Graham Jones

Are there hidden meanings in your website?

Design your website intelligentlyWhat are your reactions to these rather strange sayings? “I 5683 Twitter” or alternatively “I 4283 Twitter”. Yes, it is code and – if the research is right – you should have had a positive reaction to the first saying and a negative reaction to the second one. The reason is that the numbers represent words and you are able to recognise those words subconsciously. Even if you haven’t been able to work them out just yet, your subconscious brain knows what they are.

The study, conducted by psychologists in Germany, shows that we make meanings from things which have no apparent or immediately obvious meaning. In the case of the research they were looking at phone numbers. So, to put you out of your misery over the two sayings above, the first one 5683 spells out “love” and the second, 4283 spells out “hate” on a telephone keypad. We are so used to using keypads for sending out text messages we can easily work out subconsciously what a set of words spell.

In the research, for instance, the psychologists found that people preferred to dial positive numbers, such as 37326 – which spells “dream” – compared with a negative number, like 75463 – which spells “slime”. Similarly, they found that when the numbers spelled out words associated with the topic of a business, this was more attractive to people than any alternative number. So, for example, the number 267773 was preferred for funeral directors because it spells “corpse”. Similarly, a dating agency with 5683 (love) in their number is going to get more calls because people associate the number – subliminally – with the nature of the business.

So, one of the first things you might do to boost your business is check your own phone number and see what it spells. If it doesn’t spell out what you want or is not associated with your business, then perhaps getting another number which you can permanently divert to your existing number will help.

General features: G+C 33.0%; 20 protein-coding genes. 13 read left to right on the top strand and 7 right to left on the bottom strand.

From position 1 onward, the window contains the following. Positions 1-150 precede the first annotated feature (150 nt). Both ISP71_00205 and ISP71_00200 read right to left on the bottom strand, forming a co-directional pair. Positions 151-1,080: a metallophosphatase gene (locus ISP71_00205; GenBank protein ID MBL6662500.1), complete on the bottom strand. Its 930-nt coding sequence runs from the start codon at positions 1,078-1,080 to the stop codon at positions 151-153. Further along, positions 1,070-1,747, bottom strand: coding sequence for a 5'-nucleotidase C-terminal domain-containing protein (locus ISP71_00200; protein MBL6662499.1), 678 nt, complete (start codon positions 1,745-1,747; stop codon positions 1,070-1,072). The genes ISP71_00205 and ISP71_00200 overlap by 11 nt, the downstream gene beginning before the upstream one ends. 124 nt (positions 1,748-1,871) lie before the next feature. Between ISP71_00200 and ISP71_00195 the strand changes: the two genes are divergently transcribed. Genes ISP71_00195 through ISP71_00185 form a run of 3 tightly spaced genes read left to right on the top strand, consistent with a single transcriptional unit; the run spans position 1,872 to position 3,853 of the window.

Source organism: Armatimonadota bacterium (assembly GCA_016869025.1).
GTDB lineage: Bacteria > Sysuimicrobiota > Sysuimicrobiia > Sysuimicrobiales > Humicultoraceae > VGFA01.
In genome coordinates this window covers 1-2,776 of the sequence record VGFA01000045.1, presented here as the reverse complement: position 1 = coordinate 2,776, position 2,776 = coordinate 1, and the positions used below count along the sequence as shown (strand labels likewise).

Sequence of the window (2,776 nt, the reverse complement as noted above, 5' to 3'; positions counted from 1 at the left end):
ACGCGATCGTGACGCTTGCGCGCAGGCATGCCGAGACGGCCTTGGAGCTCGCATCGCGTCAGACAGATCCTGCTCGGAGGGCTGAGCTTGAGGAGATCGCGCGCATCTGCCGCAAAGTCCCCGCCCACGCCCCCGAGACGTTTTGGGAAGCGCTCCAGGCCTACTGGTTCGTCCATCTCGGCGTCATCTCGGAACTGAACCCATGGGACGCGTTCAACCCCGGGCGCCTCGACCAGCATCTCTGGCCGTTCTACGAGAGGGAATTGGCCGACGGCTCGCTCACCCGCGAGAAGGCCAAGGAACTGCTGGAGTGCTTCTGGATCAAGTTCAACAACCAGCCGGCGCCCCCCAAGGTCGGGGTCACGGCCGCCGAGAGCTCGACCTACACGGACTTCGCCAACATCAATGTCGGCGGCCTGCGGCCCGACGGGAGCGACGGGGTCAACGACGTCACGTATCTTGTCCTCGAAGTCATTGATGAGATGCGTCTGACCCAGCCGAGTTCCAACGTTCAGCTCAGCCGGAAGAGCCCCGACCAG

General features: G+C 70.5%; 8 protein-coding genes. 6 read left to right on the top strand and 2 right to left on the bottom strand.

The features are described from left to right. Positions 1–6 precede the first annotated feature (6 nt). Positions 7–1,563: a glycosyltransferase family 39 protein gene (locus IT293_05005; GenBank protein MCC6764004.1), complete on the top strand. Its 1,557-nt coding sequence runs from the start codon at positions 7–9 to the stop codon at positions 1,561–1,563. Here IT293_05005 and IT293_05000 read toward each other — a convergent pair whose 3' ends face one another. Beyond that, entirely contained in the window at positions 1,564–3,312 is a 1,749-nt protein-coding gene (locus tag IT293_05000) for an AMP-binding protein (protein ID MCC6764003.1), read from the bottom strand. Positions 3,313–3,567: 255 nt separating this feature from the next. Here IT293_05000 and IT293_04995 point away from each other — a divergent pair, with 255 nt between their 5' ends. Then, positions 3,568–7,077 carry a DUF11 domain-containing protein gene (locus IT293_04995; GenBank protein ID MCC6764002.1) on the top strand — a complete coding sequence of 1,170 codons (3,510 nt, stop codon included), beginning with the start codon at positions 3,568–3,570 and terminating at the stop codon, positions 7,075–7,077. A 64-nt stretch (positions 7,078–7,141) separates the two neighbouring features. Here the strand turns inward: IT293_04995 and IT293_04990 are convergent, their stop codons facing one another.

However, you should also consider your website. What this research reveals is that the subconscious brain can work out patterns more quickly and easily than your conscious mind – plus the subconscious then sends signals to your emotional centres suggesting preferences for one kind of material than another. People preferred the 267773 number for funeral directors without even knowing it spelled “corpse”.  In psychological terms, this is known as “implicit memory“. It basically means that memories of previous experiences come into play without us being consciously aware of them. For the phone number study, the use of keypads to spell words means we are aware of number-letter representations. On the Internet, with web pages other implicit memories could come into play.

For instance, upward hand movements are associated in most cultures with positive actions – thumbs up, cheering, waving and so on. So, if your website asks for upward mouse movements implicit memory would suggest this is a positive action. Hence putting your “buy now” button at the bottom of the page could be seen as negative as it is a downward mouse movement. Question: where does Amazon put its “buy now” or “add to basket” button? You guessed it – top right; a hand movement associated with a positive implicit memory.

Similarly, the choice of pictures can be important too as they will trigger implicit memories. If you are a consultant, for instance, perhaps a picture of you in discussion with clients by a roaring fire will help; that will trigger implicit memories of warmth, comfort and thereby help engage more than a picture of you in an office.

Websites are full of hidden meanings which can often help or hinder a business. This study on telephone numbers is a mere reminder to take care of the way in which you trigger implicit memory because it can make or break a deal. Time to think about the hidden meanings in your website, perhaps?

 

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Graham Jones
Graham Jones is an Internet Psychologist who studies the way people use the online world, in particular how people engage with businesses. He uses this knowledge to help companies improve their online connections to their customers and potential customers and offers consultancy, workshops, masterclasses and webinars. He also speaks regularly at conferences and business events. Graham is an award-winning writer and the author of 32 books, several of which are about various aspects of the Internet. For more information connect with me on Google+
Graham Jones

@grahamjones

Graham Jones is an Internet Psychologist, professional speaker and author of 32 books who helps businesses understand the online behaviour of their customers
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